We probably just should have set the program for the production aside and let the show wash over us a bit more. The program indicated the piece was one 45-minute dance theater work in 26 segments. I immediately start doing the math. Mom was trying to follow along in her program in the near dark. If we’d been less interested in trying to figure out where one segment ended and the next began, we’d probably have entered the world of the overall piece more easily. The emphasis in our heads should have been more on “one 45-minute dance theater work” and less on the demarcation of the 26 moving parts. Because one segment flowed into the next fairly fluidly most of the time. It wasn’t so much about beginnings and endings within the framework as it was an overall accumulation of experience.
“There’s a path. At least I think there’s a path. You have to squint your eyes to see it.”
When it’s at its best, The Attic Room, has a delightful feeling of whimsy about it. The situation, though strange, is also strangely simple. There are six bird people – Stacy DeMorrow, Carolyn Marcotte, Jonathan Monroe-Cook, Melanie Rockwell, and artistic directors Lucy Riner (the R) and Michael Estanich (the E, and choreographer of this piece). And by bird people I mean human beings in normal clothes – button down shirts, slacks, vests, blouses, skirts, and long dresses – and feathered half-masks over the top of their heads, beaks were noses would be (all designed by Brenda DeWaters). Human eyes are fully exposed within their feathery framework, however, so it feels sometimes more “masquerade ball” than “mutant hybrid.”
The six bird people are in an attic space – two high-backed wooden chairs, stacks of old books, an enormous rug, a rolled-up map, a set of tiny lamps with their own paper shades, and a large wooden basket full of paper cranes set into flight by a large electric fan pointed to the sky. But the space does not confine them. Those these bird people never take flight, their imaginations set them loose. A combination of music, spoken text, and movement create a much larger world.
“Just carry yourself back to me unspoiled, from across that lonesome ocean.”
They hop over small stacks of books like stepping stones to cross a stream. They use their bodies to create a large sailing ship, books sometimes used as oars, rolled map as a telescope. They often look out to the audience as if we were a distant shore they were setting out to explore. They curl up around one another in moments of easygoing intimacy. They dance balancing tiny lamps in their hands. They set one of their own giggling as they tickle her with their feet, holding her aloft while laying on their backs in a group, legs straight up in the air. They create an undulating mountain range for one of them to walk over, the back person in line shifting up to the front as the walking dancer steps from one person onto the next, keeping the human pathway twisting and turning.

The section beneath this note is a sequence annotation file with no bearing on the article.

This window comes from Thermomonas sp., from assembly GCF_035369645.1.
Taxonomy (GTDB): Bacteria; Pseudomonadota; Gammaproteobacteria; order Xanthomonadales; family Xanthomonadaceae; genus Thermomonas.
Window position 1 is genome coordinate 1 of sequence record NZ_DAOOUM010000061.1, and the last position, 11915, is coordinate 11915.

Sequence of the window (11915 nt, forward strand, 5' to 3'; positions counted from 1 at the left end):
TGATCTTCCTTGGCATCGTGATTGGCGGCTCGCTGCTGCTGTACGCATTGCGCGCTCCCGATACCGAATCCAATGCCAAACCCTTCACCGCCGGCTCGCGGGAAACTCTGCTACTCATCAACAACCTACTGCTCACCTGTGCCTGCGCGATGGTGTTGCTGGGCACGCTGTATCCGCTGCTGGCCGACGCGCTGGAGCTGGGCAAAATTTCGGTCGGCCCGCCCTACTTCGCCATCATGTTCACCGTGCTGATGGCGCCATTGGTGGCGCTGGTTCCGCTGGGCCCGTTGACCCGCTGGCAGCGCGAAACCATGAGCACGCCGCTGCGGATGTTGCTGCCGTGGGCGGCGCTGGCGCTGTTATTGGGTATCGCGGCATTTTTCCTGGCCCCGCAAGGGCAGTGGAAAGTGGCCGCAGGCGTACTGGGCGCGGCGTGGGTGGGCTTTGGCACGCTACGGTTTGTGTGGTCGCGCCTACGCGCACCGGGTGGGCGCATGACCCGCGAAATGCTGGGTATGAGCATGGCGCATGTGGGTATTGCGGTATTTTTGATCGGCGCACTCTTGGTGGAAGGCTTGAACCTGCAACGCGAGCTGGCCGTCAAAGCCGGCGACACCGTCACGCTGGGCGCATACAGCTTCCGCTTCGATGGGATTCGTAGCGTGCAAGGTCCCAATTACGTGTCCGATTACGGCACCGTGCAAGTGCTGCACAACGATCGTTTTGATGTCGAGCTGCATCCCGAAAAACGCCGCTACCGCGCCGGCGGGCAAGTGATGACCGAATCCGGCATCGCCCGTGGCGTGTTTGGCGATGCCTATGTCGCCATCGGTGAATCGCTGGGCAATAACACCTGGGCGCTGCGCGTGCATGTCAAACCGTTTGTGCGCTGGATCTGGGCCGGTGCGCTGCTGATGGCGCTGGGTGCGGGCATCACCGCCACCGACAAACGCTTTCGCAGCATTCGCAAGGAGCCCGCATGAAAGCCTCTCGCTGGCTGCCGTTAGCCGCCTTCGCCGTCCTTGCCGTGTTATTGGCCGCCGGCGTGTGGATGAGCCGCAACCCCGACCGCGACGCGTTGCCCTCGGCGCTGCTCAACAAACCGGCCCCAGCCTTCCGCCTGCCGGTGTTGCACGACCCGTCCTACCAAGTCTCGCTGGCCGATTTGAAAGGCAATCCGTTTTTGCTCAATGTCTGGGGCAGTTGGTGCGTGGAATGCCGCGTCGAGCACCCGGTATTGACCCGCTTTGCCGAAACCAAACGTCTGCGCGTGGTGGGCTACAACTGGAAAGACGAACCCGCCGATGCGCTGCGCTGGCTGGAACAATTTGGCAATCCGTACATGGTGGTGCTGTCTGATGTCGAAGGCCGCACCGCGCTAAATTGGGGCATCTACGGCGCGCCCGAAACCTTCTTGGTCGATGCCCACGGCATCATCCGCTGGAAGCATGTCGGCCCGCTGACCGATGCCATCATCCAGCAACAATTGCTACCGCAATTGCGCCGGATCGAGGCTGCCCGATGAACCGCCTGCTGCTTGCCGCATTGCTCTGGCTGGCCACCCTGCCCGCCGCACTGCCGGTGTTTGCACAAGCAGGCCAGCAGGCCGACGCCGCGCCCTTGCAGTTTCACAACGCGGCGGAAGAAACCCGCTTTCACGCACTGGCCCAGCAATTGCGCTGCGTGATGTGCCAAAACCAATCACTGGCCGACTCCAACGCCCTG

Best to just let the spoken text wash over you as well (by Estanich, Larry D. Thomas, and the company). It’s more poetry than dialogue. Like the movement, it’s evocative rather than specific – opening the attic world to the larger one beyond with a feeling of wanderlust and mystery, rather than specific details we’re meant to understand and take literally.
“I once thought I was made of glass.”
The music worked for and against them. Like the spoken text and the movement, it was best when it was less specific. Instrumental passages worked most effectively, feeling most like a soundtrack to their adventures. Often the lyrics to songs did more harm than good. I’m sure this may also have to do with the personal experience the audience members have with certain songs which they bring in with them. Much as I enjoy hearing the old pop tune “Magic” from The Cars, or Barbara Streisand belting out “Don’t Rain On My Parade,” they pull me out of the action. I start thinking “music video,” or wondering where exactly this music is coming from, as if it should have a source in the attic room (a stack of a dusty LPs by an old phonograph maybe). Because I have a specific feeling about certain tracks, I start to ruminate on what significance the music has to the bird people and why they chose to listen to it.
I do have to thank them though, for introducing me to Nanci Griffith’s cover of Bob Dylan’s “Boots of Spanish Leather.” That six minute stretch of music and movement was among the production’s most successful. A perfect marriage of source material and new context among those six human-bird bodies. It completely enchanted me. (I’m actually listening to Griffith warbling that ditty on a loop while I type this review.) For that segment alone, this attic is well worth visiting, but there’s much more to enjoy. Just check your brain at the door, set the program aside, and follow where the bird people lead you.